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Rare Books and the Rare Book Trade
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ALAI History

ALAI History 1947-2011

Published on 01 Dec. 2010
On an autumn day in 1947, a small group of book dealers met in Milan to give life to the Circolo dei Librai Antiquari. They were not many, but they were set on granting a cultural dignity to the trade of antiquarian bookselling, on fostering friendship and understanding with foreign colleagues, on cooperating with libraries and institutions for the conservation of cultural property, and on providing collectors with a code of ethics that guaranteed a fair and professional relationship between rare book dealers and their customers. In 1971, the members of the association had increased to a few dozen when the Circle became the Associazione Librai Antiquari d'Italia. The history of the ALAI, the Italian Antiquarian Booksellers' Association, by:
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From the Vault

A sneak peek in our archives

Article

People, Prints and Progress – Or, Why are Prints Important?

First, the basics: a print is a repeatable image made by a variety of processes, usually on paper or fabric (sometimes other materials like treated animal skin). Ink is transferred from the printing surface – usually a metal plate, woodblock or limestone block – by exerting pressure, usually by means of a press. The most widely practised traditional processes include woodcut and linocut, etching, engraving, lithography, and, in the 20th century, screenprinting. One person's idea of what constitutes a print is often very different to another's. For much of my specialist period, the 18th and 19th centuries – much of it pre-photography – printing was the only medium of mass visual communication. So the prints I sell can be illuminating 'primary sources' for our history.
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Article

SLAM Bibliography Prize 2012 - « L'Imitation de Jésus-Christ (1470-1800) »

The Bibliography Prize 2012 of the Syndicat National de la Librairie Ancienne et Moderne (SLAM) will be awarded to Martine Delaveau and Yann Sordet for: « L'Imitation de Jésus-Christ (1470-1800). » Etudes et catalogue collectif des fonds conservés à la bibliothèque Sainte-Geneviève, à la Bibliothèque Nationale de France, à la Bibliothèque Mazarine et à la Bibliothèque de la Sorbonne. Coédition BnF / Bibliothèque Mazarine / Bibliothèque Sainte-Geneviève, 2011. 21 x 29,7 cm, hardcover, 520 pages, 113 illustrations.
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Article

How Many Ways?

How many ways are there to do this business? Here is my old friend Adrian Connolly of Connolly's Book Shop, Cork City,Ireland ... Adrian once told me he buys his books by the pallet load from a jobber in London. Like bales of rags. He then prices them at € 3 - € 10 and shelves them. All day people wandering through the busy Paul Street square, or shopping at the adjacent Tesco supermarket drift into his shop, spot a book they've never seen before, and purchase it. There are many books on Adrian's shelves that people have never seen before, because most of them expired and disappeared very soon after publication.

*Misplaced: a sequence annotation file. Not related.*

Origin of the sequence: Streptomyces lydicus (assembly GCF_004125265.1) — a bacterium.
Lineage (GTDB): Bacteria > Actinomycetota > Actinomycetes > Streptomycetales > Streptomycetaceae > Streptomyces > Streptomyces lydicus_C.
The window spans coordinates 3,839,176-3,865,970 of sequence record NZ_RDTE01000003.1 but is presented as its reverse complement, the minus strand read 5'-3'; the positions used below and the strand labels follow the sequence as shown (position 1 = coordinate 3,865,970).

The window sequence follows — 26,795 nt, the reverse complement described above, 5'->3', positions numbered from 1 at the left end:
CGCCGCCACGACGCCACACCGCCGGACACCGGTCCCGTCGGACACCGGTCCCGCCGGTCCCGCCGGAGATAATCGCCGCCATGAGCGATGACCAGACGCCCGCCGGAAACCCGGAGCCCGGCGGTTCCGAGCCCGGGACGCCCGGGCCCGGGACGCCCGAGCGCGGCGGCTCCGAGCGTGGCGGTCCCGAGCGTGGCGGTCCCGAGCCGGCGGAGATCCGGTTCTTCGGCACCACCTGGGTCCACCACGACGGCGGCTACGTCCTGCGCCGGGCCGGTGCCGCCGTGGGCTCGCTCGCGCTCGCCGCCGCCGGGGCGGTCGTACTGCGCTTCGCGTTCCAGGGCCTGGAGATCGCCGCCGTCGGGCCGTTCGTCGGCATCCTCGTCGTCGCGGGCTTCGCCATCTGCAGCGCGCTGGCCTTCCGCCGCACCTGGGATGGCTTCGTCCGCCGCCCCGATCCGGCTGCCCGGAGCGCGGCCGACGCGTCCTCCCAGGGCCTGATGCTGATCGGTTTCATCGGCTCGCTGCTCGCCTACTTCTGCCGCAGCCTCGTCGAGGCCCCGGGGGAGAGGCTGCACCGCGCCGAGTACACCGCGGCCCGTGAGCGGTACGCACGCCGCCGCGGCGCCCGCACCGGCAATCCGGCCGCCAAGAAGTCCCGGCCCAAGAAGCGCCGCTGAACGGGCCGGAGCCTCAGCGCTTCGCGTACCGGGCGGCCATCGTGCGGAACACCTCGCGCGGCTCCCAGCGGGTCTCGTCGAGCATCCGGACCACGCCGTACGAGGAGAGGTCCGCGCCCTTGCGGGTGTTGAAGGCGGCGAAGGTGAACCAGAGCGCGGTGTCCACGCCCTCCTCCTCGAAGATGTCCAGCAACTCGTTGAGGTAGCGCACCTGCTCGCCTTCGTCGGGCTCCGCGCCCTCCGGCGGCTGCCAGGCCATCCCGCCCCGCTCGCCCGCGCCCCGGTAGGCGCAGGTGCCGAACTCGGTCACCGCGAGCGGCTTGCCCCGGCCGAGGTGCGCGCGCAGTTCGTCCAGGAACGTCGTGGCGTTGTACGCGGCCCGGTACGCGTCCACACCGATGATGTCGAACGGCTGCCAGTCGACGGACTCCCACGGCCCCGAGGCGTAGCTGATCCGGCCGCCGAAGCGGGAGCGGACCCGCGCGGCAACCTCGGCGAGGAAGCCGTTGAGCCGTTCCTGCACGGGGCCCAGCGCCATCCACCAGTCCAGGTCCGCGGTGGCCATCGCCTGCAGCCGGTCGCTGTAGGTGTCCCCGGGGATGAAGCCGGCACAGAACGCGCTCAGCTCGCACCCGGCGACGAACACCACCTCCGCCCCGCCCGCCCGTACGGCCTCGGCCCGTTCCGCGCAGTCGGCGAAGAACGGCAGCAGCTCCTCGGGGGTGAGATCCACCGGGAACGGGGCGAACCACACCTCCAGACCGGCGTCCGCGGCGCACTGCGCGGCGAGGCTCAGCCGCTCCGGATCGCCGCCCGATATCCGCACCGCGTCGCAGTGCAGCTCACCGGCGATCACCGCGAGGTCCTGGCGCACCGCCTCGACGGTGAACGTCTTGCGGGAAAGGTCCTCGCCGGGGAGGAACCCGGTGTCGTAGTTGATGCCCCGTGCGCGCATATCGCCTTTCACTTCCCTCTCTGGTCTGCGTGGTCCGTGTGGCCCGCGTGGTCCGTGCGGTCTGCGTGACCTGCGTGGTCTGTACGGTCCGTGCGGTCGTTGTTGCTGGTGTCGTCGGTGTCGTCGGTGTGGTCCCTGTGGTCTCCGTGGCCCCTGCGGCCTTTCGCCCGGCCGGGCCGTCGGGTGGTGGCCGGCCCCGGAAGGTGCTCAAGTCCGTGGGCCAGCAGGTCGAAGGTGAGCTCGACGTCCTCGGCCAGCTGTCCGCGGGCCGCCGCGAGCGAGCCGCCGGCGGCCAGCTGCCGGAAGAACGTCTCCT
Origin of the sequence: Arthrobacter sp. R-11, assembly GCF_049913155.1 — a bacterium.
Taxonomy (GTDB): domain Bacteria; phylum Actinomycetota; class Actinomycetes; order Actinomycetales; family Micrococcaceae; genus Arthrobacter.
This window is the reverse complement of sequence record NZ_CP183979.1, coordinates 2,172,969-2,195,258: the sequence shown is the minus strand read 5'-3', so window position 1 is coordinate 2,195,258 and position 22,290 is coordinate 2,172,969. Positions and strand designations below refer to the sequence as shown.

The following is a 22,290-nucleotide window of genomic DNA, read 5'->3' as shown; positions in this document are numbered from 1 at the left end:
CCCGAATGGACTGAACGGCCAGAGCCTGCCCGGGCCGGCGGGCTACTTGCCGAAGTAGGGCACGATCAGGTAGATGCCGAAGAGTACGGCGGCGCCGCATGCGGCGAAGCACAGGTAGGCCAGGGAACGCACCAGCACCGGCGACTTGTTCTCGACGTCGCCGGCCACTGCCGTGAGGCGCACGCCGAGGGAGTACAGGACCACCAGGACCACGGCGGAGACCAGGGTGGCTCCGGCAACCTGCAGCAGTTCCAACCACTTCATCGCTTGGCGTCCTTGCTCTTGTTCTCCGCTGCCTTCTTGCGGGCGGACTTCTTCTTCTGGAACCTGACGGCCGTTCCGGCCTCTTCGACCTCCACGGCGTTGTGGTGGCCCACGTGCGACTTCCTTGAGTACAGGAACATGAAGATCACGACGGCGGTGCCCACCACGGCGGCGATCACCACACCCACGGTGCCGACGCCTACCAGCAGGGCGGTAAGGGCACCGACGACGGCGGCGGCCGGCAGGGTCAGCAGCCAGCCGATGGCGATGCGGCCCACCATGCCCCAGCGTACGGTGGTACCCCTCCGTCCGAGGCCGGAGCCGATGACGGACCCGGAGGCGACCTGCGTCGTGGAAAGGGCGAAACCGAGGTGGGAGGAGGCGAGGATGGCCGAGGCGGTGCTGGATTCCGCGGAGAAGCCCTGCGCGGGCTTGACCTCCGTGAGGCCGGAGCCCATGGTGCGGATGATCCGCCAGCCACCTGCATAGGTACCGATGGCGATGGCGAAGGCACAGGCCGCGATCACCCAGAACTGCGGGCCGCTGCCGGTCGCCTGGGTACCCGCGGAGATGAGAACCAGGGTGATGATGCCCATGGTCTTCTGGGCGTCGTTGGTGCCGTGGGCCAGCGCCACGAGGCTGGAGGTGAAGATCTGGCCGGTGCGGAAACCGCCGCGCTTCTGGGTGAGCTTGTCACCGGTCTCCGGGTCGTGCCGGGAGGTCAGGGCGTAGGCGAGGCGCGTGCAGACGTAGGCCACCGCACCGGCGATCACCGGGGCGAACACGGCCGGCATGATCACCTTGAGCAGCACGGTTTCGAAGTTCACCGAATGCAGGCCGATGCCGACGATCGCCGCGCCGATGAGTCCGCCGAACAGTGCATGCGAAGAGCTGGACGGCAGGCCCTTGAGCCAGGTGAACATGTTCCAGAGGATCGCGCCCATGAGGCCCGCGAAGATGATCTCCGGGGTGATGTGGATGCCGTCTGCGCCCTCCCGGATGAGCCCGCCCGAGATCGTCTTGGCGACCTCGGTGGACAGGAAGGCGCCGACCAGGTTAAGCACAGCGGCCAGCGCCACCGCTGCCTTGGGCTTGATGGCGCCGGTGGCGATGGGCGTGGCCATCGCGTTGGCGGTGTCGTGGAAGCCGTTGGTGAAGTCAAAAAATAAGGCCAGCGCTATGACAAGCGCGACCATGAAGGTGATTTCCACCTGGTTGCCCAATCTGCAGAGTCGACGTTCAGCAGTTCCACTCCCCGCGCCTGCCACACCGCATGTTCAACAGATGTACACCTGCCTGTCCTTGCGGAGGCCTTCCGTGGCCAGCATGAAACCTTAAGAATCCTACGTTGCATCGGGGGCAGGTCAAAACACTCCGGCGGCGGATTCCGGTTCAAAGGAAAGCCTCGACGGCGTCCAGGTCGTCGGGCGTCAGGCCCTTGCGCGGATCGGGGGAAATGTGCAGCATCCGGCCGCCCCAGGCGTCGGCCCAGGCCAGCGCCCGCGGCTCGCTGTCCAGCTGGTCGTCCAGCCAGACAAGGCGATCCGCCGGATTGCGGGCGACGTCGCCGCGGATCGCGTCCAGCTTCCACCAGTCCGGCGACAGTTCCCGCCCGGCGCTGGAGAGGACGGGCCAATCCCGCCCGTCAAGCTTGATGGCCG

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Booksellers

Pierre Berès, Disparition d’un bibliophile

Pierre Berès est mort dans sa maison de Saint-Tropez le lundi 28 juillet 2008, peu après avoir fêté son 95ème anniversaire et quelques mois seulement après la dernière des six grandes ventes au cours desquelles furent dispersés, du 5 juillet 2005 au 18 décembre 2007, le fonds de la librairie de l’avenue de Friedland ainsi que le cabinet personnel de manuscrits littéraires et de livres rares qu’il avait conservés dans son appartement de la rue Barbet de Jouy.
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Article

Collecting Rare Books and First Editions - Admirable Artifice: John Napier’s Mirifici logarithmorum

John Napier discovered the logarithm — at least, he was one of several in the early seventeenth century to understand the principles behind logarithms, and the first to publish the fruits of his research in Mirifici logarithmorum.
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Article

Collecting - Famous Manuscripts and the History of Handwriting

In the digital age, it is no secret that calligraphy is a dying art. Why work laboriously and imperfectly on something that takes days to cross the country, when the computer will set it in flawless text that can be transmitted instantly? A careful look at the grand history of handwriting is not kind to the craft, either. Some historians consider Gutenberg's press, the very device that liberated us from writing by hand, to be the single most important invention of the second millennium. Not only did it make books more accessible, it gave the works themselves unprecedented longevity. Think of all the masterpieces of antiquity (if you can bear) that were lost to rot and ruin because scribes could only produce a handful of them at a time. Aeschylus wrote some eighty plays, of which only seven survive. Shakespeare may have suffered a similar fate, as a writer who luckily had the printing press to immortalize his works - he leaves us with nearly nothing written by hand.
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